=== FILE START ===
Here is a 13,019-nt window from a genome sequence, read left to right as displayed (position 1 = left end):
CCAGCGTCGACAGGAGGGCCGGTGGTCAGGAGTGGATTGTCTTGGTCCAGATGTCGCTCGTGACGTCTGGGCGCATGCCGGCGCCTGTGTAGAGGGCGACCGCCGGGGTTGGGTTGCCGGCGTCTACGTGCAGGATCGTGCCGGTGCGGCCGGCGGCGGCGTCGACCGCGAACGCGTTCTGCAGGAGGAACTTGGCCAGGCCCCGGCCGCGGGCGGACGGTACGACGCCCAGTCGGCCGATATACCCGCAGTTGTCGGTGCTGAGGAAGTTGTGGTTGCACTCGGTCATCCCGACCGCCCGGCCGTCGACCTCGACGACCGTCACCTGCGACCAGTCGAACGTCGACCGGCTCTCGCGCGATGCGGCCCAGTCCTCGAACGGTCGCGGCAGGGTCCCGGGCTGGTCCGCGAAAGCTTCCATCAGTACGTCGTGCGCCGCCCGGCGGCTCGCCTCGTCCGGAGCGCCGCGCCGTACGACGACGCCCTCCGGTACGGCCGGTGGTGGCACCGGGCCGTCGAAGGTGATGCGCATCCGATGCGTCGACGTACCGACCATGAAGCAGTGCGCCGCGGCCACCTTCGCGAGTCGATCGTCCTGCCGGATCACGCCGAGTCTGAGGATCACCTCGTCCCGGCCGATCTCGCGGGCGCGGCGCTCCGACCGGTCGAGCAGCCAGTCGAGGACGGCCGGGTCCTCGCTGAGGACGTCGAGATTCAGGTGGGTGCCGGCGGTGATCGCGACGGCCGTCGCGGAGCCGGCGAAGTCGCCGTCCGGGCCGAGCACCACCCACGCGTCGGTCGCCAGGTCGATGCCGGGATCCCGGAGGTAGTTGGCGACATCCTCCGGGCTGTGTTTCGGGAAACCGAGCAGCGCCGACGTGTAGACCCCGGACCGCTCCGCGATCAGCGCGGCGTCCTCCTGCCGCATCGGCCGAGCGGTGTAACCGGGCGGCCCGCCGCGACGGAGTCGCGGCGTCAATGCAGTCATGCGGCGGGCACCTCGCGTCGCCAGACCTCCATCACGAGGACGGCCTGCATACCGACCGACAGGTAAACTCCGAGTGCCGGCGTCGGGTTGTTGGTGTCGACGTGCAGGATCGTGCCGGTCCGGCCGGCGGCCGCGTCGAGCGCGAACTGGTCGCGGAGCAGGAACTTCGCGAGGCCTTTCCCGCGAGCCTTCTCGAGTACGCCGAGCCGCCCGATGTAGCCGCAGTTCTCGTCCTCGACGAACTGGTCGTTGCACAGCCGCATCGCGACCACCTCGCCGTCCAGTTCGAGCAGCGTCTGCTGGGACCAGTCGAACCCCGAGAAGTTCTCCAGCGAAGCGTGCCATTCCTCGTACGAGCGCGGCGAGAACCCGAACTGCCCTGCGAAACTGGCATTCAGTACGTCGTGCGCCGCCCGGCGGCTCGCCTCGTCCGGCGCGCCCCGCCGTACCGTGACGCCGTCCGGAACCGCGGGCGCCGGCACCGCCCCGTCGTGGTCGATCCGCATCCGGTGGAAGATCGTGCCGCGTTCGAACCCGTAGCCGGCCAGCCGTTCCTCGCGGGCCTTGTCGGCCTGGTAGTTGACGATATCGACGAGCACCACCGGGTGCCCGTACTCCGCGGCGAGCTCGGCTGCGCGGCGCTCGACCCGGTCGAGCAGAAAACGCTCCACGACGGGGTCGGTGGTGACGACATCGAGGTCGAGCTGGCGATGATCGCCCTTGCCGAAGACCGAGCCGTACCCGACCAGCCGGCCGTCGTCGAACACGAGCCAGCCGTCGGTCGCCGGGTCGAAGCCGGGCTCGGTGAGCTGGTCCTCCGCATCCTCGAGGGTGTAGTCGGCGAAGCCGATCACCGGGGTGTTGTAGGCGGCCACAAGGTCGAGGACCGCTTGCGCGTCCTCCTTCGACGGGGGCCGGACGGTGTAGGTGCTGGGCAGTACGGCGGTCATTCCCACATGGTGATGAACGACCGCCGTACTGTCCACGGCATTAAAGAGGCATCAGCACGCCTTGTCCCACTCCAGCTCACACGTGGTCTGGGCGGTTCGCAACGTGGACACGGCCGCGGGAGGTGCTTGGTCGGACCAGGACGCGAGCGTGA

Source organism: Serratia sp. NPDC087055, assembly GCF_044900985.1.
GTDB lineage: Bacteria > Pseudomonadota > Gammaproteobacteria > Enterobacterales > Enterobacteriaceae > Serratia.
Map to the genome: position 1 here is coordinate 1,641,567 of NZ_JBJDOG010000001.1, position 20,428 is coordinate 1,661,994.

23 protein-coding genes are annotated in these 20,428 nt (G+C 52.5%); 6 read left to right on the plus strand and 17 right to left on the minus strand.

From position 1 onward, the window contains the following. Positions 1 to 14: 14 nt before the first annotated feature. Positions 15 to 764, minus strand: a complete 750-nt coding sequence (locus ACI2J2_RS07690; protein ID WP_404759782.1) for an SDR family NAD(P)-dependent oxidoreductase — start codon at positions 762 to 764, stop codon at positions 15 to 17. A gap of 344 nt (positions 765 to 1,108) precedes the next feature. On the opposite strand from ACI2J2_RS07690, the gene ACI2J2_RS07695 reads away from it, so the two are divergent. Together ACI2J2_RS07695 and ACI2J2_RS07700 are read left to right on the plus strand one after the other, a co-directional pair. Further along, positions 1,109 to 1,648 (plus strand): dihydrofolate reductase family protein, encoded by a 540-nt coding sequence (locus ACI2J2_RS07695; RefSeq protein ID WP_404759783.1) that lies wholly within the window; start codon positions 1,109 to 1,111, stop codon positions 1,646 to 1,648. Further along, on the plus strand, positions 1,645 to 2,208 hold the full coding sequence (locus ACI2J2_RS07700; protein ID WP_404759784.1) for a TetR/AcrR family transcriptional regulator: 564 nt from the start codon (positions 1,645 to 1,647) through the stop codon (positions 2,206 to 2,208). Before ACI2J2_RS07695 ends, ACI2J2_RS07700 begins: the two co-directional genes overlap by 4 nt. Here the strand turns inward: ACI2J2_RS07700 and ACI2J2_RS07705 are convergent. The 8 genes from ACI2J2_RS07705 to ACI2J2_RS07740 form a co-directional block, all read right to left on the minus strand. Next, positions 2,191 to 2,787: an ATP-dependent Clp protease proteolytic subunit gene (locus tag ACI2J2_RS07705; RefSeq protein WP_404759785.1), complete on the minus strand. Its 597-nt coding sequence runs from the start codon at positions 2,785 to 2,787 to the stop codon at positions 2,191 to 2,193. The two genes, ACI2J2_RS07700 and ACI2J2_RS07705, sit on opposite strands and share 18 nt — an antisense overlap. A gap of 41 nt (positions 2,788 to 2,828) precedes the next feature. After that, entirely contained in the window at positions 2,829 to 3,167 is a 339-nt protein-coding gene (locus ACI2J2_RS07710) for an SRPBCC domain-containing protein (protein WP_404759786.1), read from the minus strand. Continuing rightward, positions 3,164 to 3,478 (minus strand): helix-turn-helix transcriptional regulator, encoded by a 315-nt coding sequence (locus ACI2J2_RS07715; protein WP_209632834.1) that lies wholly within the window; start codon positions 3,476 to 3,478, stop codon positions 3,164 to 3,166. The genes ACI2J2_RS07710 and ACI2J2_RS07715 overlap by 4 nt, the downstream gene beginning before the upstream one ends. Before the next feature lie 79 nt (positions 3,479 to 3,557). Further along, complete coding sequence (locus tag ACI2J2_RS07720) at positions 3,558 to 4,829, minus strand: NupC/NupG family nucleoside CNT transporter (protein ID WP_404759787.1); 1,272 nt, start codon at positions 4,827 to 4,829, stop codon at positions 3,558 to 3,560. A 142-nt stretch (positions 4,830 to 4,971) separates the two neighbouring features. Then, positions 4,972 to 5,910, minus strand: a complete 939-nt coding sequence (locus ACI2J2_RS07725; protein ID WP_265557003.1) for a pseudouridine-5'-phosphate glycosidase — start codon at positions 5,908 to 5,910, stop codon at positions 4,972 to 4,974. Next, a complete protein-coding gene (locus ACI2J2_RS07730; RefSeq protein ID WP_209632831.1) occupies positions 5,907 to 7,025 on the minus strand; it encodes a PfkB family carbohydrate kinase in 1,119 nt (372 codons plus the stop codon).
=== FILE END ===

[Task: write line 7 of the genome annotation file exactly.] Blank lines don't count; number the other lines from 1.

From position 1 onward, the window contains the following. Positions 1 to 14: 14 nt before the first annotated feature. Positions 15 to 764, minus strand: a complete 750-nt coding sequence (locus ACI2J2_RS07690; protein ID WP_404759782.1) for an SDR family NAD(P)-dependent oxidoreductase — start codon at positions 762 to 764, stop codon at positions 15 to 17. A gap of 344 nt (positions 765 to 1,108) precedes the next feature. On the opposite strand from ACI2J2_RS07690, the gene ACI2J2_RS07695 reads away from it, so the two are divergent. Together ACI2J2_RS07695 and ACI2J2_RS07700 are read left to right on the plus strand one after the other, a co-directional pair. Further along, positions 1,109 to 1,648 (plus strand): dihydrofolate reductase family protein, encoded by a 540-nt coding sequence (locus ACI2J2_RS07695; RefSeq protein ID WP_404759783.1) that lies wholly within the window; start codon positions 1,109 to 1,111, stop codon positions 1,646 to 1,648. Further along, on the plus strand, positions 1,645 to 2,208 hold the full coding sequence (locus ACI2J2_RS07700; protein ID WP_404759784.1) for a TetR/AcrR family transcriptional regulator: 564 nt from the start codon (positions 1,645 to 1,647) through the stop codon (positions 2,206 to 2,208). Before ACI2J2_RS07695 ends, ACI2J2_RS07700 begins: the two co-directional genes overlap by 4 nt. Here the strand turns inward: ACI2J2_RS07700 and ACI2J2_RS07705 are convergent. The 8 genes from ACI2J2_RS07705 to ACI2J2_RS07740 form a co-directional block, all read right to left on the minus strand. Next, positions 2,191 to 2,787: an ATP-dependent Clp protease proteolytic subunit gene (locus tag ACI2J2_RS07705; RefSeq protein WP_404759785.1), complete on the minus strand. Its 597-nt coding sequence runs from the start codon at positions 2,785 to 2,787 to the stop codon at positions 2,191 to 2,193. The two genes, ACI2J2_RS07700 and ACI2J2_RS07705, sit on opposite strands and share 18 nt — an antisense overlap. A gap of 41 nt (positions 2,788 to 2,828) precedes the next feature. After that, entirely contained in the window at positions 2,829 to 3,167 is a 339-nt protein-coding gene (locus ACI2J2_RS07710) for an SRPBCC domain-containing protein (protein WP_404759786.1), read from the minus strand. Continuing rightward, positions 3,164 to 3,478 (minus strand): helix-turn-helix transcriptional regulator, encoded by a 315-nt coding sequence (locus ACI2J2_RS07715; protein WP_209632834.1) that lies wholly within the window; start codon positions 3,476 to 3,478, stop codon positions 3,164 to 3,166. The genes ACI2J2_RS07710 and ACI2J2_RS07715 overlap by 4 nt, the downstream gene beginning before the upstream one ends. Before the next feature lie 79 nt (positions 3,479 to 3,557). Further along, complete coding sequence (locus tag ACI2J2_RS07720) at positions 3,558 to 4,829, minus strand: NupC/NupG family nucleoside CNT transporter (protein ID WP_404759787.1); 1,272 nt, start codon at positions 4,827 to 4,829, stop codon at positions 3,558 to 3,560. A 142-nt stretch (positions 4,830 to 4,971) separates the two neighbouring features. Then, positions 4,972 to 5,910, minus strand: a complete 939-nt coding sequence (locus ACI2J2_RS07725; protein ID WP_265557003.1) for a pseudouridine-5'-phosphate glycosidase — start codon at positions 5,908 to 5,910, stop codon at positions 4,972 to 4,974. Next, a complete protein-coding gene (locus ACI2J2_RS07730; RefSeq protein ID WP_209632831.1) occupies positions 5,907 to 7,025 on the minus strand; it encodes a PfkB family carbohydrate kinase in 1,119 nt (372 codons plus the stop codon).